My Mad Dash to Organize a Happy Hour at ODSC

As a community builder or developer advocate, conferences are a great way to deepen relationships, foster new connections, or facilitate collaboration. However, most of us are faced with fewer resources or bandwidth than in years past β€” whether that's tighter budgets, smaller teams, or quicker turnaround.

Having tighter resources doesn't mean your event strategy must go to nothing completely. Here's how I get scrappy and use tools like WhatsApp and strategic co-conspiring to maximize the impact of the conferences I'm attending.

Let's dive into how I threw an eleventh-hour happy hour at the Open Data Science East (ODSC). Picture me, stuck in the midst of a sea of developers, data scientists, and people who use the term 'machine learning' more than they say 'hello.'

I'm an open source developer community advocate working in data labeling β€” these are my type of people. And I wanted to keep the conversation going, in my experience, that's how the collaboration happens.

Embrace the Occasionally Awkward in Favor of Connection.

If you're looking to throw any sort of event β€” even more so if it's a last-minute day of the event β€” you can't be afraid to make friends with a few strangers. You're going to have to connect with folks outside of just the usual "Hey, can I connect with you on LinkedIn?" kind of connection. Facilitate deep, meaningful connections, like asking about their favorite Python library or something new they learned at the conference they're excited to nerd out about. (Don't be afraid to make it specific to the event you're at! Many times we're all just looking for a reason to geek out.)

I know it can be awkward at times. Personally, Β I just lean into it β€” we're all here for a similar reason, and we've all likely been a little out of touch when it comes to networking IRL. Acknowledging that we're all still learning to 'people in person' again is a good first step.

Ask the Locals

If you're traveling out of your own stomping grounds β€” it can help to find someone who is aware of the local scene and where folks like to hang out or connect (or has space and is close to the venue). Β Thank you to local conspirator Evan, who recommended Cheeky Monkey Brewing in Boston, MA, for the event at ODSC. Β It was a dream location; with food, drink (alcoholic and NA options), and a good activity we could keep the conversation going throughout β€” Ping Pong.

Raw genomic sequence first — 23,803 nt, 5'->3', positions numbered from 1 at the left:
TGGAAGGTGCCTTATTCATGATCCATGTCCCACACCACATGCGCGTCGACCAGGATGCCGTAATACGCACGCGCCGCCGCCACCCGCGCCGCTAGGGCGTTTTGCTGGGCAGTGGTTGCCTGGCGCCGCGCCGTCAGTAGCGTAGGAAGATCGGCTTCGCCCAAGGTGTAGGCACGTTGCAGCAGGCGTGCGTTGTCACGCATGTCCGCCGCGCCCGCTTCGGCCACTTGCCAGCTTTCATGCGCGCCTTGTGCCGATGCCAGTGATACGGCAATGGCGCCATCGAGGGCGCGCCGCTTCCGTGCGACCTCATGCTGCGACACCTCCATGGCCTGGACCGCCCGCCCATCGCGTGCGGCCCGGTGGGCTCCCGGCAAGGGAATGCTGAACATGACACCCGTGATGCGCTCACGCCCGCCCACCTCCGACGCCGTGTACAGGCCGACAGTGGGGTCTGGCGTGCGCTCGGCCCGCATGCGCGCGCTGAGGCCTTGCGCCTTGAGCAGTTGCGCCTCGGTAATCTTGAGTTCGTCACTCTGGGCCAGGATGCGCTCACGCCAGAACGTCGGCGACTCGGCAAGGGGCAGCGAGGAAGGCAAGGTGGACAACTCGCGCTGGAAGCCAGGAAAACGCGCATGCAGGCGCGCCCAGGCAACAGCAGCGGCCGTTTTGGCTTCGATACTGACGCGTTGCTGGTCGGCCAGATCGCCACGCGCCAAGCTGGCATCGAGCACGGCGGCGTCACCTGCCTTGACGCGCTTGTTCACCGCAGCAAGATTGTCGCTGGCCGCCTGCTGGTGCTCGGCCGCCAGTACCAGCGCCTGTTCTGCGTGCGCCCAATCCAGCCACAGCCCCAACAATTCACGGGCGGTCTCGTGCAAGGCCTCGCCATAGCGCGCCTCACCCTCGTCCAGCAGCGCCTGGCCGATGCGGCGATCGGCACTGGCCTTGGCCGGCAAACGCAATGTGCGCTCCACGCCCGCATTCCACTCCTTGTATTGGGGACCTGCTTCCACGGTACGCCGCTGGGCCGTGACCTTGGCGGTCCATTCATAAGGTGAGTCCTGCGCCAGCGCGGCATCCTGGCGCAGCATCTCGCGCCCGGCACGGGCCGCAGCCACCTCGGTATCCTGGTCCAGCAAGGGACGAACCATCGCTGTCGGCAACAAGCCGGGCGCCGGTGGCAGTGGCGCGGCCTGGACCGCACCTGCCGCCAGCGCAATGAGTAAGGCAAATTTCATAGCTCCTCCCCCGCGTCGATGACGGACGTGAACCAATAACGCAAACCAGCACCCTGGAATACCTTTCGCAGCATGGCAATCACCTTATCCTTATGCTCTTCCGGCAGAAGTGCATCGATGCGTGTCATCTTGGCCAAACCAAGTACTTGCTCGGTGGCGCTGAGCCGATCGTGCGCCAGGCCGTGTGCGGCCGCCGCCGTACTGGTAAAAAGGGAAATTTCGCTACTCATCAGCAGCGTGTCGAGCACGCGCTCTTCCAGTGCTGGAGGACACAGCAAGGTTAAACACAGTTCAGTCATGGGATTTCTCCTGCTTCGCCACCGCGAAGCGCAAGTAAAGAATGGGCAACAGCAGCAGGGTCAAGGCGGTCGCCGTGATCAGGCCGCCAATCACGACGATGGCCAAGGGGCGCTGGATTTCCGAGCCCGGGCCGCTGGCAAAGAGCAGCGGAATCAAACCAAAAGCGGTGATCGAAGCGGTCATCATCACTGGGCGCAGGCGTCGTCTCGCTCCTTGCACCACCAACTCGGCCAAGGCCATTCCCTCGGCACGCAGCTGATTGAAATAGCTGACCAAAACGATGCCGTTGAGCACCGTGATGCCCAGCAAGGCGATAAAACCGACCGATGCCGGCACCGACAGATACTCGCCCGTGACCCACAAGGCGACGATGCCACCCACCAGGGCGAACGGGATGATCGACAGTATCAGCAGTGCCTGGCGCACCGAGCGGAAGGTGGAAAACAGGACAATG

Find a Co-Conspirator

It can be a lot to arrange these events solo β€” finding someone who will help create the hype AND drive folks to the location is essential. You need a right-hand man (or woman). So I found a co-conspirator β€” thanks, Moran! She was my partner in crime in inviting folks to the getting folks excited. We were like a pair of social directors on a nerdy cruise ship, rallying the troops and spreading the word.

Be Cautious of Over Engineering

Sure, there are a lot of tools to run events out there β€” but when doing something scrappy, be cautious of over-engineering it. The tech world might be complex, but the tools we use daily make communication easy. For simple group chats β€” WhatsApp is a personal favorite.

It's fairly widely adopted and has a convenient 'Add to Group Chat' QR code feature, which allows for rapid addition to the group chat. Β And let's be honest β€” if you've been scanning QR codes on badges all day, what's one more QR code to scan outside of a menu?

I whipped out my phone, fired up WhatsApp, and quickly created a home base for this rapid response team for this last-minute shindig. I felt like I was back in high school, passing notes in class, except the notes were invitations to a happy hour, and the class was a conference full of data geeks.

Let the connection flow

In the end, our last-minute happy hour was a hit. The beer flowed, the ping pong balls flew, and we built deeper connections with one another β€” building off of new discoveries and lessons learned throughout the day. It was a beautiful, chaotic, wonderfully-nerdy mess. And I wouldn't have had it any other way.

So the next time you find yourself in the middle of a conference tasked with organizing a last-minute event, remember my story. Embrace the chaos, keep it simple, find a partner in crime, and for a few extra bonus points, make sure there's ping pong.